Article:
The Equal Opportunities Commission (EOC) is renewing its call for a special tribunal to handle discrimination cases in light of a rising number of complaints over ethnic prejudice.
Although the city's race discrimination law came into effect nearly a year ago, there were 34 complaints of racial discrimination lodged with the EOC as of May this year, compared to 20 cases recorded last year.
Commission chairperson Lam Woon-kwong said that although the overall number of cases in the first five months of this year - 351 recorded - has not been as high as last year, when 1,161 cases of discrimination based on sex, race, disability or family status were recorded, a better mechanism is needed to ferret out and administer justice in connection with complaints of discrimination.
The Commission recommended the formation of a tribunal in March last year, but Lam said the government has yet to respond to the proposal, adding broad public support should inject new life into their call.
"Our close to 14 years of operation tells us there is a need for a simplified process for adjudication equal opportunity cases. Currently, the gap between the EOC conciliations, which is what we can do best, and civil court adjudication is very big," he said following the commission's 85th meeting Thursday.
Such a tribunal would provide easy access and a more convenient and flexible system of adjudication so that cases can be dealt with more quickly, he said.
Currently, legal cases involving discrimination are dealt with in the District Court as regular civil cases.
Overseas, it is a common feature of similar anti-discrimination laws to have procedures to commence and conduct cases outside of ordinary civil litigation procedures.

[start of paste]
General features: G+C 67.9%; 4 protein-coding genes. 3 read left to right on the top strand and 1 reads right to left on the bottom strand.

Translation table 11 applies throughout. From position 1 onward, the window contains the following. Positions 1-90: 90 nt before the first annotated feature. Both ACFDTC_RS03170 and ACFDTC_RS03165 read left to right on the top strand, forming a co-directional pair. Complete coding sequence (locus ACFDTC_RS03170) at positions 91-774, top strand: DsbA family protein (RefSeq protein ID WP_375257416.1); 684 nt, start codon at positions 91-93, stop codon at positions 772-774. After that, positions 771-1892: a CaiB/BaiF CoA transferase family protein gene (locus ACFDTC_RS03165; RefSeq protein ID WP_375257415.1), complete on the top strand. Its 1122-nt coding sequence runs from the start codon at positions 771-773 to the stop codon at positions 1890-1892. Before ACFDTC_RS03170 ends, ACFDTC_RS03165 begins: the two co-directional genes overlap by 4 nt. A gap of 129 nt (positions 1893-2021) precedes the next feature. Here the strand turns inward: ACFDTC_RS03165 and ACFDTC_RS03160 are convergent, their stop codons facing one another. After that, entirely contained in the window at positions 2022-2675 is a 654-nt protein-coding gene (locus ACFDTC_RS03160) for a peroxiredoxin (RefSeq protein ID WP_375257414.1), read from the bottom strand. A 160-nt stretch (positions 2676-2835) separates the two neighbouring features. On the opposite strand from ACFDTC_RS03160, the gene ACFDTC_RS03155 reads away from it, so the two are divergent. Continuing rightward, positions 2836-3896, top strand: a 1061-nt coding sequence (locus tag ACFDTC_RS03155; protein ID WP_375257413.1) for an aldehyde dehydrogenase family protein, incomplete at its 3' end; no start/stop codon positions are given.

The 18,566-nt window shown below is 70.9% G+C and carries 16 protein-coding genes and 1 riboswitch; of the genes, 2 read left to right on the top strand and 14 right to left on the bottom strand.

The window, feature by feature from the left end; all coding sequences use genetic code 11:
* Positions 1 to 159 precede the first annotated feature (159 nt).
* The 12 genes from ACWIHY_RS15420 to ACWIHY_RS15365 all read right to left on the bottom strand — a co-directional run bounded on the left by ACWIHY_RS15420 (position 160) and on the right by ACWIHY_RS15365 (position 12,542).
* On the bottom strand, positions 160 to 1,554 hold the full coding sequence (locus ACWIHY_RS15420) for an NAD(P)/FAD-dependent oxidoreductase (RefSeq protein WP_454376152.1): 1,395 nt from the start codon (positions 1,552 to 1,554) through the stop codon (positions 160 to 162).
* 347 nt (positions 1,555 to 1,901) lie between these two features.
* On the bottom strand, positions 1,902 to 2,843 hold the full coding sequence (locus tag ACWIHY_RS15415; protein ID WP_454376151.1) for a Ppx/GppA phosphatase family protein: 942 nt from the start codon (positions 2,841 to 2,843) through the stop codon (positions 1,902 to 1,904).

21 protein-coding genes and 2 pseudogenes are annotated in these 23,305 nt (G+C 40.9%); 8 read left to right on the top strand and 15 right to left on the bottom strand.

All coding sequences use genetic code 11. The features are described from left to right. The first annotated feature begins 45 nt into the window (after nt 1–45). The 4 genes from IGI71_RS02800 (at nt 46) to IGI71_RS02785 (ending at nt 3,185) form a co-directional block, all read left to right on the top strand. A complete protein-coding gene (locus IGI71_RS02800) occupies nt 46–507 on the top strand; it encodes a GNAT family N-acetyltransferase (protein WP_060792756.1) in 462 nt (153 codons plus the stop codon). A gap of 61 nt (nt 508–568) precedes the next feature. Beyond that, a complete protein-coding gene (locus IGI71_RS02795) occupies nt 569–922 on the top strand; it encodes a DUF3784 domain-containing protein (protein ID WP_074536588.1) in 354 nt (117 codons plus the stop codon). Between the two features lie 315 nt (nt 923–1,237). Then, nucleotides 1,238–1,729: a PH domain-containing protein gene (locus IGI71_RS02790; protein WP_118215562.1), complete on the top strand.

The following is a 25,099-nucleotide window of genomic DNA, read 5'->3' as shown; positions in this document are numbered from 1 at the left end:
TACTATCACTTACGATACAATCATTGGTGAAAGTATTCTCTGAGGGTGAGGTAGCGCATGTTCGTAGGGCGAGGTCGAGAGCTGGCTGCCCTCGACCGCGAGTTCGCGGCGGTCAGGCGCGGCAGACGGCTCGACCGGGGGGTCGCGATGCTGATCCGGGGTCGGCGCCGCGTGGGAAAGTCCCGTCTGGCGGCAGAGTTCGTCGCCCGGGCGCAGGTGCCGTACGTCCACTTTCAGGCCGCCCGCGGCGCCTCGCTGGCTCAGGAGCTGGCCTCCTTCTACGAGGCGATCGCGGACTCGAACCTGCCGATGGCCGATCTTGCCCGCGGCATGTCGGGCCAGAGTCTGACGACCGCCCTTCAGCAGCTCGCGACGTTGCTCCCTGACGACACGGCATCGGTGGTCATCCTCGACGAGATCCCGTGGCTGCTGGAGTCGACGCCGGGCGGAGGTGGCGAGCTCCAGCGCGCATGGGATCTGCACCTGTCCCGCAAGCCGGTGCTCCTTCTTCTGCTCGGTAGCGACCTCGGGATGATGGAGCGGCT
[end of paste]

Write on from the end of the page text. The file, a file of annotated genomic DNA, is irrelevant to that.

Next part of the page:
"Going to court involves legal representation and a lot of waiting and tedious procedure and a lot of complainants wouldn't bother with it. If we can have a simplified tribunal arrangement, there would be a quicker and fairer process for complainants," he said.
Lam said it was necessary to talk to various stakeholders to gather their support - stakeholders such as non-governmental organizations providing services for equal opportunity complainants along with the unions and employers.
"Only with a wide consensus and support from the community" will the government be willing to give the idea a try and accept the proposal, he suggested.
Expressing such support, Federation of Trade Unions lawmaker Pan Pey-chyou said his party supported the formation of the tribunal in principle.
"We have to go over some of the details, but I support the concept because people may be treated unfairly for various reasons; moreover, hurdles to the new law can be quite big. A fair and inexpensive tribunal would encourage people to complain and bring up their cases, whether its gender, ethnicity or culture and this will make society fairer," he said.
The proposed new judicial organ would be presided over by District Court judges as ex-officio presiding officers.
Locally, there are specialist tribunals, such as the small claims tribunal, with whom claimants need not follow technical rules on pleadings and other formalities, allowing lay persons to present their own case if they wish to do so.
In the EOC's original proposal, the tribunal would deal with cases brought under the anti-discrimination law and would be able to refer cases to the EOC for investigation or conciliation, while allowing the option for legal representations and encouraging mediation where possible.
Lam also said the EOC had reached an agreement with the government over a transition process for the disabled under the new minimum wage bill set to go before the Legislative Council before the summer recess.
The latest proposal would allow (the disabled) to opt for the minimum wage, or an assessment that would allow them to adjust the wage accordingly or thirdly, through a mutual agreement with employers to retain their present salary with an option to have a reassessment in the future.
The proposal, spearheaded by the rehabilitation sector, will be monitored by the EOC after the law is implemented.
Lam is also calling on the government to issue a categorical statement affirming that the arrangements will be reviewed in a period not longer than two years from the start of the new law.
(HK Edition 06/18/2010 page1)